Death is hard. Dealing with an unexpected death is GUT wrenching, soul crushing, honestly the worst kind of hurt in the world. I never thought at 25 that I would have to bury my 33-year-old brother. Rudy was our rock, our planner, our movie guru. Rudy was the heart of our family; being the eldest of four, he took on the role of second dad in charge of the three of us.
I went to bed on December 29, 2016 thinking I was going to have a long fun weekend ringing in the new year with my family. Tragically, that was not the case, and life as I knew it was about to change forever, whether I was ready for it or not.
It has been three years since we lost Rudy, and it has been a hard three years grieving Rudy and dealing with life. It feels like Rudy’s death set the wheels in motion for anything that could go wrong for us as a family. We lost Rudy, now what? What do we do? We have to plan and pay for a funeral we were not expecting at all … How do we plan it? What were his wishes? He was 33 years old; you don’t think you’re going to die at 33. Who even thinks about their own funeral? NOW, I do. I often text close friends and family when I think about something I want for my own funeral. I wish I would have had those conversations with Rudy.
Planning Rudy’s funeral was hard. Sitting there watching them fill out the day of death — I will never forget that. My mom telling me to leave the room if I felt like I was going to cry because I needed to be strong for Jen, Rudy’s wife. I’m sitting there trying my best, but I can’t help but feel so upset because my very fresh and raw feelings were pushed aside. I had to be strong for my parents, for Jen, for Zyla (Andy’s daughter, Rudy’s goddaughter), for Ashley and Andy (my siblings; they were in the same boat I was) but I couldn’t help but think, what about me? Who is going to be strong for me when I can’t hold it together? Who do I get to cry too? When do I get to fall apart?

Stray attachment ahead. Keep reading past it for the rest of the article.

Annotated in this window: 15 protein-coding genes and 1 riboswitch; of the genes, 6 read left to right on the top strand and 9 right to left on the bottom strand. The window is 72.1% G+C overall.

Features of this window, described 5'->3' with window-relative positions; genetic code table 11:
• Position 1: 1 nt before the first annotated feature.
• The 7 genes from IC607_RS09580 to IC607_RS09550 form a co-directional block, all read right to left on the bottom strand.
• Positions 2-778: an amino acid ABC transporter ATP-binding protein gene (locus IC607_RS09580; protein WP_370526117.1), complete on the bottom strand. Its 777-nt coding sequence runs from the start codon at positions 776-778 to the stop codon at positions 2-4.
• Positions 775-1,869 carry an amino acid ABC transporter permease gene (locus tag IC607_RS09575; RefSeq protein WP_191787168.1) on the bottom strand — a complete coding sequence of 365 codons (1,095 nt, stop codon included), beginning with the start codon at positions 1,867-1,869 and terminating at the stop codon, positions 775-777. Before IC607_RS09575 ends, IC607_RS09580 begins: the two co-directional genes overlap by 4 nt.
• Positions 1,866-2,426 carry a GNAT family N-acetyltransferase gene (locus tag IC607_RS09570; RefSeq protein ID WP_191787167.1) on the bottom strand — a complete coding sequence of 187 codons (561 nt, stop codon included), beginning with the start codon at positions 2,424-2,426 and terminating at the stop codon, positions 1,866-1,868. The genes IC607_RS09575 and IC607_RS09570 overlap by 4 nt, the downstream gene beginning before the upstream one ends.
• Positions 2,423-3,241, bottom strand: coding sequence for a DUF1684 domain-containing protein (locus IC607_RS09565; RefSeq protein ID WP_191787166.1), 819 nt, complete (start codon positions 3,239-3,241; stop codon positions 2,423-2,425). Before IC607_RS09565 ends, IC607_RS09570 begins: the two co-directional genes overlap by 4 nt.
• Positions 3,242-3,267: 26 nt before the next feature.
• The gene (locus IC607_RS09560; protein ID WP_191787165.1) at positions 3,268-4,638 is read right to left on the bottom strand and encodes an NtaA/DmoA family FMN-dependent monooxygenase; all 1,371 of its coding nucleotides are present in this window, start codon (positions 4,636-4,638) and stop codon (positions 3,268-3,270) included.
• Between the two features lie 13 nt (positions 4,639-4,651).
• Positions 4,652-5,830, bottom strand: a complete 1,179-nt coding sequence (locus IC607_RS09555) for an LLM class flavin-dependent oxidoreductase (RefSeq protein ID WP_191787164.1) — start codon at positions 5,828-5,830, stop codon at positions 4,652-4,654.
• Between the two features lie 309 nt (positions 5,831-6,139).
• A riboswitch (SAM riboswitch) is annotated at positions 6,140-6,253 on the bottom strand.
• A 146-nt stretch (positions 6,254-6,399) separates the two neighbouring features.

About a year and a half after Rudy passed, my other brother had a massive heart attack, and we almost lost him in September 2018. We were in the hospital for about a month of uncertainty; all I could do was talk to Rudy and ask him to please save Andy. I couldn’t lose him, too.
Flash forward to June 2019, my dad was diagnosed with prostate cancer. Dealing with all of this, I couldn’t help but be so angry that Rudy wasn’t here to feel everything we are feeling and dealing with. It’s just not fair he left us. Life is so heavy now. And all the bumps in the road have not been bumps, they feel like mountains. Then I feel silly. It wasn’t his choice to leave us.
Having Rudy die at the hands of someone else is something I struggle with. He didn’t just die, someone killed him. “Accident” or not, he was killed, and it will never sit right with me. I would be lying if I said I didn’t think about the person who killed Rudy, but I’m trying my best to not let him have that power over me and just focus on all the love and kindness Rudy ever showed me. It’s just going to take time, but I’ll get there eventually.
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